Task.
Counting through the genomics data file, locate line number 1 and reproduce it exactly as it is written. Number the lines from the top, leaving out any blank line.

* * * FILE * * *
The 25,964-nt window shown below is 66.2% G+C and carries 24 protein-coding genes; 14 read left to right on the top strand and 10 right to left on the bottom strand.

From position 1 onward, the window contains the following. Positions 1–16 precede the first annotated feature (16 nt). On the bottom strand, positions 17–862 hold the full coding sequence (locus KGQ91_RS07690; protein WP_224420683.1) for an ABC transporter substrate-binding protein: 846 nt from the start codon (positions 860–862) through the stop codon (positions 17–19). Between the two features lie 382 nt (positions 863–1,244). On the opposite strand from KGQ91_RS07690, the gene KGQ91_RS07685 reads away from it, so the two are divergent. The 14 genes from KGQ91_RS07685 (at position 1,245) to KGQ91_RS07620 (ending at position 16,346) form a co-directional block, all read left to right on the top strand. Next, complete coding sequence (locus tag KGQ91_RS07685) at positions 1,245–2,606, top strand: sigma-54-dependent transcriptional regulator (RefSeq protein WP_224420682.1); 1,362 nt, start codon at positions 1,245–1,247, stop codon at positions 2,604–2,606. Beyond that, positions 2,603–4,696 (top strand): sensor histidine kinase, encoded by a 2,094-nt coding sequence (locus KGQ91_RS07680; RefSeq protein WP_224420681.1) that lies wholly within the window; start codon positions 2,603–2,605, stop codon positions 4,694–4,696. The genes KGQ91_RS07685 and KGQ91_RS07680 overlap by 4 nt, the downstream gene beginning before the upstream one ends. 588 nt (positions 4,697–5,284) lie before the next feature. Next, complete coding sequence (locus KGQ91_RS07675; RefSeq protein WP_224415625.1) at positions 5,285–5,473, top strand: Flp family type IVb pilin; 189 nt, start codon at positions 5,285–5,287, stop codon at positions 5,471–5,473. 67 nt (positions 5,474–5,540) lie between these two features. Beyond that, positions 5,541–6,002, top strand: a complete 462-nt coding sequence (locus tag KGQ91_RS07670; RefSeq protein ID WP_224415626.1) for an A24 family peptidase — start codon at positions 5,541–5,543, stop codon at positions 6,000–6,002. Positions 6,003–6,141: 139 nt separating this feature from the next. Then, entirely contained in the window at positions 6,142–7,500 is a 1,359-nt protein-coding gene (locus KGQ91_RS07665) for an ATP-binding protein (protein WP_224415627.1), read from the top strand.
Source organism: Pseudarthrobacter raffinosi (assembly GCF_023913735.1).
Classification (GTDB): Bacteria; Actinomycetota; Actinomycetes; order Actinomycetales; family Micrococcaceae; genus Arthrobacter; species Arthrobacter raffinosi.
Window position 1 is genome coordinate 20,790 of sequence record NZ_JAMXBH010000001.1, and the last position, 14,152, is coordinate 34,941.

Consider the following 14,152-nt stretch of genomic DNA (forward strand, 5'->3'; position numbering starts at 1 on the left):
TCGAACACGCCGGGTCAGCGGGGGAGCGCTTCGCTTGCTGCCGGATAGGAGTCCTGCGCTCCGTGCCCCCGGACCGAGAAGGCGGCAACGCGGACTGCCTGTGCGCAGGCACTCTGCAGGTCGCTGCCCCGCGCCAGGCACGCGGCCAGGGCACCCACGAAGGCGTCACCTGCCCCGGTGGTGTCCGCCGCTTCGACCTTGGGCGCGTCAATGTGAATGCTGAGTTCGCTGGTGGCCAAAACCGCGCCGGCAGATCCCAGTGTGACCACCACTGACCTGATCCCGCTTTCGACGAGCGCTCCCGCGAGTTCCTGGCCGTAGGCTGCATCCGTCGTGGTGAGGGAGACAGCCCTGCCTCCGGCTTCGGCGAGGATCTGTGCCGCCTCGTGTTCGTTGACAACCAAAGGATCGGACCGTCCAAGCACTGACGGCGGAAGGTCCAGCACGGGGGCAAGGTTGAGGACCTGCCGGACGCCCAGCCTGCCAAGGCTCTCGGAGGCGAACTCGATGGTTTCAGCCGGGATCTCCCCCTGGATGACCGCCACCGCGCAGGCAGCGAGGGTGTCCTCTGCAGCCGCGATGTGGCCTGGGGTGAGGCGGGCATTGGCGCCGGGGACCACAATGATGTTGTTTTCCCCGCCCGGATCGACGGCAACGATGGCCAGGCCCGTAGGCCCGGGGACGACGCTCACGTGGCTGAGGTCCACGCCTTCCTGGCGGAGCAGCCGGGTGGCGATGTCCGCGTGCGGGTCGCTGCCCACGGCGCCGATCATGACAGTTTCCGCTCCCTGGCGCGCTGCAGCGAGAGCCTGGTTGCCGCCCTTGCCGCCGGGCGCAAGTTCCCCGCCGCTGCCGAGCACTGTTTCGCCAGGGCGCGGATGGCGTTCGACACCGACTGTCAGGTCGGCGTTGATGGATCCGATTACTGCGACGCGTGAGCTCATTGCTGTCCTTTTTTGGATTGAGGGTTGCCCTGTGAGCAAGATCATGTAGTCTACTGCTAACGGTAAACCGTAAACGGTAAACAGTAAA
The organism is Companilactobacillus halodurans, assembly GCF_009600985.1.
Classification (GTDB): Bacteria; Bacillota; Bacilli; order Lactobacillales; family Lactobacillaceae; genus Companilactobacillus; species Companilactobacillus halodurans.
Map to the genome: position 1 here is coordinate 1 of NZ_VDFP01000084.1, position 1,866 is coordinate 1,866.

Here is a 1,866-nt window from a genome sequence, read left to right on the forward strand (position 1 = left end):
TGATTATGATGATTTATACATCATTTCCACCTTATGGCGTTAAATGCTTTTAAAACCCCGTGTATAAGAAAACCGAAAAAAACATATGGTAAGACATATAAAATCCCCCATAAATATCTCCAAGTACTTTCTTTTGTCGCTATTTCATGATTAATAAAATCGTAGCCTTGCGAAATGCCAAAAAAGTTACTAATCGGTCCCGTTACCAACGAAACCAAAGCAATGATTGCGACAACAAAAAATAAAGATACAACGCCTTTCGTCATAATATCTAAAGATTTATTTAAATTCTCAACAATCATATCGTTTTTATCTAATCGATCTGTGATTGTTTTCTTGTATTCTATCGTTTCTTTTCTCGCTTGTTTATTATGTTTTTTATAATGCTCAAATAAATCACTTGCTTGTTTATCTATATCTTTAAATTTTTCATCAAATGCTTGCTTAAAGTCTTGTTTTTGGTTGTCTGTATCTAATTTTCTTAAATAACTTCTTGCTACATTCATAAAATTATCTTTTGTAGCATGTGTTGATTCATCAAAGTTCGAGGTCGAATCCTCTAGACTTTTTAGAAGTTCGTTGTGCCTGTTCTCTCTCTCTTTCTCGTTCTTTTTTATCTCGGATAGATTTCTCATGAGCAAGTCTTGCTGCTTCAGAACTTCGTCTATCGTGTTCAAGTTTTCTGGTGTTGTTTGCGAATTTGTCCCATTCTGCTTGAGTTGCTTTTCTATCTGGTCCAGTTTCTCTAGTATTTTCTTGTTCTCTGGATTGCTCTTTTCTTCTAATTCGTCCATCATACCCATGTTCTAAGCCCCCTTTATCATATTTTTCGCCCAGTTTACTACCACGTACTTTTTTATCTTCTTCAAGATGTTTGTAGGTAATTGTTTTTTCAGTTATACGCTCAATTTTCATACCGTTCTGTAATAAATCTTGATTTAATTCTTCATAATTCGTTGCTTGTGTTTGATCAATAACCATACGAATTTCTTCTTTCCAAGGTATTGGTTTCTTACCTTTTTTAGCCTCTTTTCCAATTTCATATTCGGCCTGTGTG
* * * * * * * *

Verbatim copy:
The 25,964-nt window shown below is 66.2% G+C and carries 24 protein-coding genes; 14 read left to right on the top strand and 10 right to left on the bottom strand.